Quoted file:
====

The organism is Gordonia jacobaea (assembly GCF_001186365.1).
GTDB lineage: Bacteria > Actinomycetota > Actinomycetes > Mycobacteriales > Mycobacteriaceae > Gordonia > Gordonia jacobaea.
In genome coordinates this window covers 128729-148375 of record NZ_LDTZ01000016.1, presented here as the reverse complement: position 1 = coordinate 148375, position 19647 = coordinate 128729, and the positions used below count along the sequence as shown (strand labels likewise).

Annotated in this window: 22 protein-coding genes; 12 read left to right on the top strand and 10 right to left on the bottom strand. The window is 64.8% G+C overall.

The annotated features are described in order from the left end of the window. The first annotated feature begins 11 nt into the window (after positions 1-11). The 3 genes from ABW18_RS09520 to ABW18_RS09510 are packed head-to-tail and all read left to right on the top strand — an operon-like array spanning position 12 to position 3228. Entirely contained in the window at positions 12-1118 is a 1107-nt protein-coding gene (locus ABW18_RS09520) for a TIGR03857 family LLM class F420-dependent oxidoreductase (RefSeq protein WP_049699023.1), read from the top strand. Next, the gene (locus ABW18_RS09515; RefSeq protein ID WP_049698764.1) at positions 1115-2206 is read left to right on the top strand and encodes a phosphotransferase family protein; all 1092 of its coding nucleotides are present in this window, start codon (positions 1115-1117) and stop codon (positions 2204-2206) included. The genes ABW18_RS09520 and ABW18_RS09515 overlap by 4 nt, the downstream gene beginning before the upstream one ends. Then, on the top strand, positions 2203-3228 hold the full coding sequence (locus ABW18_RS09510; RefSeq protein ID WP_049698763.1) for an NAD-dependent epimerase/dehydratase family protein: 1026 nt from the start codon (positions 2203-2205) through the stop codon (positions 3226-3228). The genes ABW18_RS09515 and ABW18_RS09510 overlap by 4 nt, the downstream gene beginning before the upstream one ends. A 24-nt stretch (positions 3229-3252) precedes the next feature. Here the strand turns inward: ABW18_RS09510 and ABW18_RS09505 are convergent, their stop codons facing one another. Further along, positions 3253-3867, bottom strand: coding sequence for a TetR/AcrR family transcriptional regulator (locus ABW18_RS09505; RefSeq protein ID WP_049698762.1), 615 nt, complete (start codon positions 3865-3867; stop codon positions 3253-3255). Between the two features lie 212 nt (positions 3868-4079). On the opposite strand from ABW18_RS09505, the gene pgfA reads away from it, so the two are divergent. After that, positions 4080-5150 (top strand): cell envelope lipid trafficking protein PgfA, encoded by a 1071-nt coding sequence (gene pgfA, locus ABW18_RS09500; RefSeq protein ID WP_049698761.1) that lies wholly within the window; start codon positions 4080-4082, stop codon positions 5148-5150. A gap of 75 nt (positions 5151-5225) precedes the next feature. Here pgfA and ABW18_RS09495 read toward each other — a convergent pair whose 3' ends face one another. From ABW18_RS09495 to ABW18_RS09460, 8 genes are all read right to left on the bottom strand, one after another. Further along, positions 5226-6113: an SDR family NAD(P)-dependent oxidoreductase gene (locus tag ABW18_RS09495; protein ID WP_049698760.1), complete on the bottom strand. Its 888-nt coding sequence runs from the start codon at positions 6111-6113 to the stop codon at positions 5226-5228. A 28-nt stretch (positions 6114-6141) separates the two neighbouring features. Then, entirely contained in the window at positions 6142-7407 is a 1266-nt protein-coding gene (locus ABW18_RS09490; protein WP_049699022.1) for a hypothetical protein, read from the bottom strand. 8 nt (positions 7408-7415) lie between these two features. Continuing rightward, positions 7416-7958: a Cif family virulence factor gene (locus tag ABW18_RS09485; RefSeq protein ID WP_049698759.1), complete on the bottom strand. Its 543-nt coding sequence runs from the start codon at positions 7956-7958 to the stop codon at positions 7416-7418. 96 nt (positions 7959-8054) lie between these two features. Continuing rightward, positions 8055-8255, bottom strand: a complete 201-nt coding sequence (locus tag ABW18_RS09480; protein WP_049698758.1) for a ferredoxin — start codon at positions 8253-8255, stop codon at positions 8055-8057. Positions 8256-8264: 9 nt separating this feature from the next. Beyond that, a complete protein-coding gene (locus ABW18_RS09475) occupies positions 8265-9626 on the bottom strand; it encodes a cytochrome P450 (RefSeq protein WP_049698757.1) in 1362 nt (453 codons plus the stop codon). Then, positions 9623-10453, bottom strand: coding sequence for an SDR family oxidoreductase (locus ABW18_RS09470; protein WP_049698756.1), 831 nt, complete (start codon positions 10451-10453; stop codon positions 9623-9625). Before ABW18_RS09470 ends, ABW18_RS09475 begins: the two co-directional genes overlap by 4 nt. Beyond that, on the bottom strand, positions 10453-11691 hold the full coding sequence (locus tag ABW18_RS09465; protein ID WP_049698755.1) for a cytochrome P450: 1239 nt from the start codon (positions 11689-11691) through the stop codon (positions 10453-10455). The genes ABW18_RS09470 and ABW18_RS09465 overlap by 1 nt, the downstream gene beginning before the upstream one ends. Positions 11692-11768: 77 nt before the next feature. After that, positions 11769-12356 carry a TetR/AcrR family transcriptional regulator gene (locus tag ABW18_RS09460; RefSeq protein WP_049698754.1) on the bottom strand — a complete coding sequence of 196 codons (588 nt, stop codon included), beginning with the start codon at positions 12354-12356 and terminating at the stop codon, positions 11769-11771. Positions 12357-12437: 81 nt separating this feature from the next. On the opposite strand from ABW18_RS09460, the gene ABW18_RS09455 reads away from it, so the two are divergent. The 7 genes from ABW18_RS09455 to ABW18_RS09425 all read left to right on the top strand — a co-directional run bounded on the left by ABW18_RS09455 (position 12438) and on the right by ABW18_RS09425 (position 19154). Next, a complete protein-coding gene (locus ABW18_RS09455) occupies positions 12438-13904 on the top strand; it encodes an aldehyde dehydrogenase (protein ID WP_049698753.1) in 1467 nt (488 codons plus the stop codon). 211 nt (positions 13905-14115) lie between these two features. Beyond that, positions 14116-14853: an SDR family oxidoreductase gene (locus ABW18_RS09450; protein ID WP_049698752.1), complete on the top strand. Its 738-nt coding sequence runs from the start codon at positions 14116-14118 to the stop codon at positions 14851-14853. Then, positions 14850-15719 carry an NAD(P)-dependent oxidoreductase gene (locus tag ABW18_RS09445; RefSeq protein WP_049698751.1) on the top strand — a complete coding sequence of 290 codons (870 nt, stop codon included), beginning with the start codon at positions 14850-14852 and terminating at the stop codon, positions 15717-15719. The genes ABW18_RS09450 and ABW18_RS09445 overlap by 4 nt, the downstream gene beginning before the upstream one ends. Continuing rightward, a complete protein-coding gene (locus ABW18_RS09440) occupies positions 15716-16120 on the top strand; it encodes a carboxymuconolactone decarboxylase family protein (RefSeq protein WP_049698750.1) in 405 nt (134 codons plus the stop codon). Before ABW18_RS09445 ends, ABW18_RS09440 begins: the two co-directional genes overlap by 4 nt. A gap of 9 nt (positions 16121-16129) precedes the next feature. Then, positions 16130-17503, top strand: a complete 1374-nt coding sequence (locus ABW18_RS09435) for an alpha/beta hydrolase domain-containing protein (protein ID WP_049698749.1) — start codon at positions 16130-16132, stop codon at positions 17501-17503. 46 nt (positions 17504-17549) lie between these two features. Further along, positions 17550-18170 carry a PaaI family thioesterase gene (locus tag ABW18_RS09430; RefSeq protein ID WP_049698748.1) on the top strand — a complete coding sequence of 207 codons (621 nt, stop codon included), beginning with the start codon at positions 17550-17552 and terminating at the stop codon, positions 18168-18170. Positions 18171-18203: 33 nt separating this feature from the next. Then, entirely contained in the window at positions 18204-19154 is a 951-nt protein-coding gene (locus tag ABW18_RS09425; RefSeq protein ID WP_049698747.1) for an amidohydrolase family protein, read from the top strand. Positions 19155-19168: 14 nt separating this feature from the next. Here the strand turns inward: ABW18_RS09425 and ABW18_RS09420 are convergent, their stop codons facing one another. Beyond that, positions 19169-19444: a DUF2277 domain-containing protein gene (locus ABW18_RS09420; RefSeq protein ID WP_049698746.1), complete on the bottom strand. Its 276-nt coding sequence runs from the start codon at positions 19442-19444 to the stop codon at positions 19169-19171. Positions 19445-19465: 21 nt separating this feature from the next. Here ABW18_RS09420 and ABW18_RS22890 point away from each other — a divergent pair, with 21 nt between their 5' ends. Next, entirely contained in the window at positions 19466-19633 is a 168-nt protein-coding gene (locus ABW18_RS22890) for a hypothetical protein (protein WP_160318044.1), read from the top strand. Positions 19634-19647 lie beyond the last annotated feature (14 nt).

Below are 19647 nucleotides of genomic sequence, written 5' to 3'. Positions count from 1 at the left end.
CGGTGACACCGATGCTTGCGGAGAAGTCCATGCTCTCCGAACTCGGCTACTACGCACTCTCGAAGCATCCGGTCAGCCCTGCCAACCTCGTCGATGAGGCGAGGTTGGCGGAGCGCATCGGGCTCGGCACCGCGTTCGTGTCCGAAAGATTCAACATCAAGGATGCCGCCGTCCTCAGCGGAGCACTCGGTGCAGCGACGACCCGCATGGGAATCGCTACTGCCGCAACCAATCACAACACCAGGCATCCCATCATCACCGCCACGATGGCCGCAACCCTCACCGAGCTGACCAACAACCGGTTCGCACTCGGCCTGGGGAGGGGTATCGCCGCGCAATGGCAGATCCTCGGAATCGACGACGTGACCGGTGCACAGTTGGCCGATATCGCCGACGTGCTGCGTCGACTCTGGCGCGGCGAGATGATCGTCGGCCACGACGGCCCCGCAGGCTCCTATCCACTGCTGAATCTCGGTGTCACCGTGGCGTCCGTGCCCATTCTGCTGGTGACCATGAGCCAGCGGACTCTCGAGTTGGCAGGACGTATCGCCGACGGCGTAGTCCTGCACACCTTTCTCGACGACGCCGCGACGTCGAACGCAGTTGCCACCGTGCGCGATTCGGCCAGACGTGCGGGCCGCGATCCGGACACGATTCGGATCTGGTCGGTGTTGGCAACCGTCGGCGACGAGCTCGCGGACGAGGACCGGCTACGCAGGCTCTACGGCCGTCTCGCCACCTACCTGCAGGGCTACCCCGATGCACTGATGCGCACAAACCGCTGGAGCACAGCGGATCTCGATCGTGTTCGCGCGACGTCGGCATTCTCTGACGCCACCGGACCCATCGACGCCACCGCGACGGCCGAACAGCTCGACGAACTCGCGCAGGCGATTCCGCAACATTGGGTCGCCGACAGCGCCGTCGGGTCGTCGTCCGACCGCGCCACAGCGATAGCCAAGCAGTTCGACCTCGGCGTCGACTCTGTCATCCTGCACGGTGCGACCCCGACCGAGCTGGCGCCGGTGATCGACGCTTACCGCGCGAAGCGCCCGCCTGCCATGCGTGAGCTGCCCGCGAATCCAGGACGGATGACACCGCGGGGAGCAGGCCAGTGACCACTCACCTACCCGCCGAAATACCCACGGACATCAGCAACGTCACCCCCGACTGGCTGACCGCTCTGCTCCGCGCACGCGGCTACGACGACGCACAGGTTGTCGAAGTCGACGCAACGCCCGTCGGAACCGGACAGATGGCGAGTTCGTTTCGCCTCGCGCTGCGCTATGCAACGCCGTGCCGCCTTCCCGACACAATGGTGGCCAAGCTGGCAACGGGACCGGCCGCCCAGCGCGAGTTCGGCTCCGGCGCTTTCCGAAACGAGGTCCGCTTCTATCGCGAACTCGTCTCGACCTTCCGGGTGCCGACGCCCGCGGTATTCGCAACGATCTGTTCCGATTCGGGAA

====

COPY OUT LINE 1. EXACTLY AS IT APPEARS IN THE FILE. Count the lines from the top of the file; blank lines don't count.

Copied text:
The organism is Gordonia jacobaea (assembly GCF_001186365.1).